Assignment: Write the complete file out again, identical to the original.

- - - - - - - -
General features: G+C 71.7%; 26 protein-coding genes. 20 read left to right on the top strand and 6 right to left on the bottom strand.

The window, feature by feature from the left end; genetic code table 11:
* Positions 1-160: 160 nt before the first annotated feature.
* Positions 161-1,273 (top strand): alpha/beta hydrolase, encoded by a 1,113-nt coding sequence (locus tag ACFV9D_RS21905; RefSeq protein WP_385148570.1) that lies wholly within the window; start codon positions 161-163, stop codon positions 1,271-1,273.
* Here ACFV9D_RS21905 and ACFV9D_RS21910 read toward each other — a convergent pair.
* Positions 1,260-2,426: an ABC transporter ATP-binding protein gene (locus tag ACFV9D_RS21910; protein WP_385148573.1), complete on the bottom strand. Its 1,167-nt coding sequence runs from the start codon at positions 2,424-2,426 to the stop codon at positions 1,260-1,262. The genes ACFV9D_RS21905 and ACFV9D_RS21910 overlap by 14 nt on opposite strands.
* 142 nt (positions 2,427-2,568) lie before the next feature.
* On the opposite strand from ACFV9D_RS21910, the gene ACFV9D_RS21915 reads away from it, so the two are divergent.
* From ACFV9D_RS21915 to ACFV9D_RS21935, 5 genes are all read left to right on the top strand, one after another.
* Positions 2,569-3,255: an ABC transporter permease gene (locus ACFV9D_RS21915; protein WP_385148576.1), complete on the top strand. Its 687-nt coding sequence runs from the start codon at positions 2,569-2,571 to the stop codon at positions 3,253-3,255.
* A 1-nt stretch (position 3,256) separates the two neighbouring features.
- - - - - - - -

General features: G+C 71.7%; 26 protein-coding genes. 20 read left to right on the top strand and 6 right to left on the bottom strand.

The window, feature by feature from the left end; genetic code table 11:
* Positions 1-160: 160 nt before the first annotated feature.
* Positions 161-1,273 (top strand): alpha/beta hydrolase, encoded by a 1,113-nt coding sequence (locus tag ACFV9D_RS21905; RefSeq protein WP_385148570.1) that lies wholly within the window; start codon positions 161-163, stop codon positions 1,271-1,273.
* Here ACFV9D_RS21905 and ACFV9D_RS21910 read toward each other — a convergent pair.
* Positions 1,260-2,426: an ABC transporter ATP-binding protein gene (locus tag ACFV9D_RS21910; protein WP_385148573.1), complete on the bottom strand. Its 1,167-nt coding sequence runs from the start codon at positions 2,424-2,426 to the stop codon at positions 1,260-1,262. The genes ACFV9D_RS21905 and ACFV9D_RS21910 overlap by 14 nt on opposite strands.
* 142 nt (positions 2,427-2,568) lie before the next feature.
* On the opposite strand from ACFV9D_RS21910, the gene ACFV9D_RS21915 reads away from it, so the two are divergent.
* From ACFV9D_RS21915 to ACFV9D_RS21935, 5 genes are all read left to right on the top strand, one after another.
* Positions 2,569-3,255: an ABC transporter permease gene (locus ACFV9D_RS21915; protein WP_385148576.1), complete on the top strand. Its 687-nt coding sequence runs from the start codon at positions 2,569-2,571 to the stop codon at positions 3,253-3,255.
* A 1-nt stretch (position 3,256) separates the two neighbouring features.